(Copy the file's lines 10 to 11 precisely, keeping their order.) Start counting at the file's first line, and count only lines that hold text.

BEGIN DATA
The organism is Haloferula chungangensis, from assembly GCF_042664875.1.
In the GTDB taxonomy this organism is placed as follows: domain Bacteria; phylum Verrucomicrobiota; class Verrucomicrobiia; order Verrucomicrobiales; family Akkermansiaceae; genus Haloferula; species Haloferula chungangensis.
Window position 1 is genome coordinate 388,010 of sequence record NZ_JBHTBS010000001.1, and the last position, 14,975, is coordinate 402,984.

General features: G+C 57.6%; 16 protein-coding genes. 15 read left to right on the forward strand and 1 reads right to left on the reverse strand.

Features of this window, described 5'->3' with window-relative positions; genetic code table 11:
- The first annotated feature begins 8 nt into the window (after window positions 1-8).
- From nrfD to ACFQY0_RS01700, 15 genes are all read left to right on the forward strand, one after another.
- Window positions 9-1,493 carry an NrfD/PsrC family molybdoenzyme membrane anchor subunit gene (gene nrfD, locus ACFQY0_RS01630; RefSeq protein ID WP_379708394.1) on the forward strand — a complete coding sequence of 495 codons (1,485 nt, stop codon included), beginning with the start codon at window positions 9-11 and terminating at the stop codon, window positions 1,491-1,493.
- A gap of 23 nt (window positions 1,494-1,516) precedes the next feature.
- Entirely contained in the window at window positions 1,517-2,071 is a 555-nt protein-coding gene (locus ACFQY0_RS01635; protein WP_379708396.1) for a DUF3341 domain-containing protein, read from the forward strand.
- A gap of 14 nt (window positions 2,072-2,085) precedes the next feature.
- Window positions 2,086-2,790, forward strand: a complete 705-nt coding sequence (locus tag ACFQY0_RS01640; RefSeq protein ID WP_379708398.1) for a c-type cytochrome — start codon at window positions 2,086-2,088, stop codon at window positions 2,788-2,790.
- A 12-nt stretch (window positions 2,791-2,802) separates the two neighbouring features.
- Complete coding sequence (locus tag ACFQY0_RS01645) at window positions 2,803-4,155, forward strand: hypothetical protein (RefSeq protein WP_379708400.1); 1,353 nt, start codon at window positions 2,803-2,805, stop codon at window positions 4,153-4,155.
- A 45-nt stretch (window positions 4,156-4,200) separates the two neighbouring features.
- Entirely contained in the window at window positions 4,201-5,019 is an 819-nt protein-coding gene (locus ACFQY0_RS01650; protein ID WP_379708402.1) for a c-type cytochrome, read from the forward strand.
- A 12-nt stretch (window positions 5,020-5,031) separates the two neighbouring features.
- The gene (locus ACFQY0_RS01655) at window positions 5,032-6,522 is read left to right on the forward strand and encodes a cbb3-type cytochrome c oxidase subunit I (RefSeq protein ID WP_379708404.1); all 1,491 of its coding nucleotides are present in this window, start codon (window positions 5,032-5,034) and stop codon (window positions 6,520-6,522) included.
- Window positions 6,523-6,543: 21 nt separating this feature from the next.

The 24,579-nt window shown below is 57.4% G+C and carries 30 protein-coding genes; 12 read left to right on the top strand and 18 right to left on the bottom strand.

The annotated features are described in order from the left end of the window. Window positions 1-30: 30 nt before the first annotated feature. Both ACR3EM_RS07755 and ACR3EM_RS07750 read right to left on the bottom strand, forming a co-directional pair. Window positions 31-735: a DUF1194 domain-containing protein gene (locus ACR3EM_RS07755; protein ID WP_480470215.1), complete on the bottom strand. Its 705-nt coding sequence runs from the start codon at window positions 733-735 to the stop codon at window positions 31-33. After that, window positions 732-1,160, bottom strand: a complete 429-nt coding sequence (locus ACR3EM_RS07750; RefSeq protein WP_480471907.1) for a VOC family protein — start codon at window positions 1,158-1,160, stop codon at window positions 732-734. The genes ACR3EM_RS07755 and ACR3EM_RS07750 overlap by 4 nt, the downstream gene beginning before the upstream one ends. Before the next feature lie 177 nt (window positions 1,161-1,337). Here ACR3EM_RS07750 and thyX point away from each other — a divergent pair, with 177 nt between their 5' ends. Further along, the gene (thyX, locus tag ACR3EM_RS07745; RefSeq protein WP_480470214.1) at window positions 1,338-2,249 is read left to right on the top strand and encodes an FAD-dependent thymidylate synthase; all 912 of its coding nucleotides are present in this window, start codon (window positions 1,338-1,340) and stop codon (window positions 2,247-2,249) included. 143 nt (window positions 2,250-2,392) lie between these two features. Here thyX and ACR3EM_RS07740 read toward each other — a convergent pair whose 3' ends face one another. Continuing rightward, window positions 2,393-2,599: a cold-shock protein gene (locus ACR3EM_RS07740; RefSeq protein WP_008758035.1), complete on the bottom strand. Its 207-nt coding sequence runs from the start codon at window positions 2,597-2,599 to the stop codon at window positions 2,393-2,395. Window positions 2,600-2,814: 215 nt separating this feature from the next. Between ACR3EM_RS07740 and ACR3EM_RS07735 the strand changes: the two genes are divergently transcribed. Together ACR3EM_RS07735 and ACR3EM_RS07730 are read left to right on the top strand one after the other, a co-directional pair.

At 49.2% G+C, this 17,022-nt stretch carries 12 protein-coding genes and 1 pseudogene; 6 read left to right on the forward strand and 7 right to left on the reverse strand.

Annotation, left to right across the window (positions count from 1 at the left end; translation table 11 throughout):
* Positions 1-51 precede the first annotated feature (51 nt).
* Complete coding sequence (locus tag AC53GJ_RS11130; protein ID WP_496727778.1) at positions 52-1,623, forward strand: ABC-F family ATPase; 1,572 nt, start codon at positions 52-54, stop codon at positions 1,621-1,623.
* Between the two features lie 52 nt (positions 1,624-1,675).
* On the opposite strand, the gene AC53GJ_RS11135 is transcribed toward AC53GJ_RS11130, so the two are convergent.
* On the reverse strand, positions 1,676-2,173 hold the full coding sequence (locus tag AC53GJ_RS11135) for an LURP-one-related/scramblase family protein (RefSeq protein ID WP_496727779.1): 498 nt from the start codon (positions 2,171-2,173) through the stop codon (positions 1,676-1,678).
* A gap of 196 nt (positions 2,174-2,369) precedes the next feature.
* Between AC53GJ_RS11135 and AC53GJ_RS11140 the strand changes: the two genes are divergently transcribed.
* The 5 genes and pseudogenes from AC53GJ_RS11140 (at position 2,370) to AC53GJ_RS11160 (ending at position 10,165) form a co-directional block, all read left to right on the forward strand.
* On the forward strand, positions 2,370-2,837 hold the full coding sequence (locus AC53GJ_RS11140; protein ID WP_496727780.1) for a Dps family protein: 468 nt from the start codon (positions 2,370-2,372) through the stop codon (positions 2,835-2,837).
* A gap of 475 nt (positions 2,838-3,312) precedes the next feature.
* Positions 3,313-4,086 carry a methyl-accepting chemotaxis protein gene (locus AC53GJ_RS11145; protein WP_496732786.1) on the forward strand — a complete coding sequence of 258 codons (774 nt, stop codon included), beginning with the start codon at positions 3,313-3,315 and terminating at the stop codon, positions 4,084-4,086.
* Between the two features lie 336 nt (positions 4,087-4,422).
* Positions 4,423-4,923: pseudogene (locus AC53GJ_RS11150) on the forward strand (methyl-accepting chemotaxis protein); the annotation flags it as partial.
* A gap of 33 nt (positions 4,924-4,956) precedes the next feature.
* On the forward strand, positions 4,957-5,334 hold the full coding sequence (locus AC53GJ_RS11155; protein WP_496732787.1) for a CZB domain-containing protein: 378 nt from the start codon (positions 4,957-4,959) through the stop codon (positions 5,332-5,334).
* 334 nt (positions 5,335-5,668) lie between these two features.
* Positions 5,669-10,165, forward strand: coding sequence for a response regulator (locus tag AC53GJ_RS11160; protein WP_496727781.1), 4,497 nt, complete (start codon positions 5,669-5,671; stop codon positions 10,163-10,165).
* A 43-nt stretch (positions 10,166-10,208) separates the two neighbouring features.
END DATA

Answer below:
- Entirely contained in the window at window positions 1,517-2,071 is a 555-nt protein-coding gene (locus ACFQY0_RS01635; protein WP_379708396.1) for a DUF3341 domain-containing protein, read from the forward strand.
- A gap of 14 nt (window positions 2,072-2,085) precedes the next feature.